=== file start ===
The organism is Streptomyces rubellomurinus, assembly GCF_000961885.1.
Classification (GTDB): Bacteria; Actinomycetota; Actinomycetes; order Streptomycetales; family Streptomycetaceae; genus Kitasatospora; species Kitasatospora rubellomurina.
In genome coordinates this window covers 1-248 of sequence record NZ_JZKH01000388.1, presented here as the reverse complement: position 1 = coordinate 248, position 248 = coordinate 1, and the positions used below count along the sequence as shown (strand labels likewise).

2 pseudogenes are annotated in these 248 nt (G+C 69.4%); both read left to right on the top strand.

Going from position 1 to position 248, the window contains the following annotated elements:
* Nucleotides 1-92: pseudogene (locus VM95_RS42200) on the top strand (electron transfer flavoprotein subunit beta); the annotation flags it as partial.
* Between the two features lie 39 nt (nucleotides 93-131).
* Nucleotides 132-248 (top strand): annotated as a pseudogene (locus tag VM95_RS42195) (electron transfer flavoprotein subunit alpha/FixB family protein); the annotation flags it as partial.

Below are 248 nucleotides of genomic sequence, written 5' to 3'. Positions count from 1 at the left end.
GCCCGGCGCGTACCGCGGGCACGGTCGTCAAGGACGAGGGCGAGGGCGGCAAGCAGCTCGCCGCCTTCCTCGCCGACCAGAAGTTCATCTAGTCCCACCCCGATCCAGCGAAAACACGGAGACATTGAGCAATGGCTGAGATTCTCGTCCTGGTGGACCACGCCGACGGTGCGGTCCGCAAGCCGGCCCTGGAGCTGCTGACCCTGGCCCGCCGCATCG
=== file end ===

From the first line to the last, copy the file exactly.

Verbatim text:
The organism is Streptomyces rubellomurinus, assembly GCF_000961885.1.
Classification (GTDB): Bacteria; Actinomycetota; Actinomycetes; order Streptomycetales; family Streptomycetaceae; genus Kitasatospora; species Kitasatospora rubellomurina.
In genome coordinates this window covers 1-248 of sequence record NZ_JZKH01000388.1, presented here as the reverse complement: position 1 = coordinate 248, position 248 = coordinate 1, and the positions used below count along the sequence as shown (strand labels likewise).

2 pseudogenes are annotated in these 248 nt (G+C 69.4%); both read left to right on the top strand.

Going from position 1 to position 248, the window contains the following annotated elements:
* Nucleotides 1-92: pseudogene (locus VM95_RS42200) on the top strand (electron transfer flavoprotein subunit beta); the annotation flags it as partial.
* Between the two features lie 39 nt (nucleotides 93-131).
* Nucleotides 132-248 (top strand): annotated as a pseudogene (locus tag VM95_RS42195) (electron transfer flavoprotein subunit alpha/FixB family protein); the annotation flags it as partial.

Below are 248 nucleotides of genomic sequence, written 5' to 3'. Positions count from 1 at the left end.
GCCCGGCGCGTACCGCGGGCACGGTCGTCAAGGACGAGGGCGAGGGCGGCAAGCAGCTCGCCGCCTTCCTCGCCGACCAGAAGTTCATCTAGTCCCACCCCGATCCAGCGAAAACACGGAGACATTGAGCAATGGCTGAGATTCTCGTCCTGGTGGACCACGCCGACGGTGCGGTCCGCAAGCCGGCCCTGGAGCTGCTGACCCTGGCCCGCCGCATCG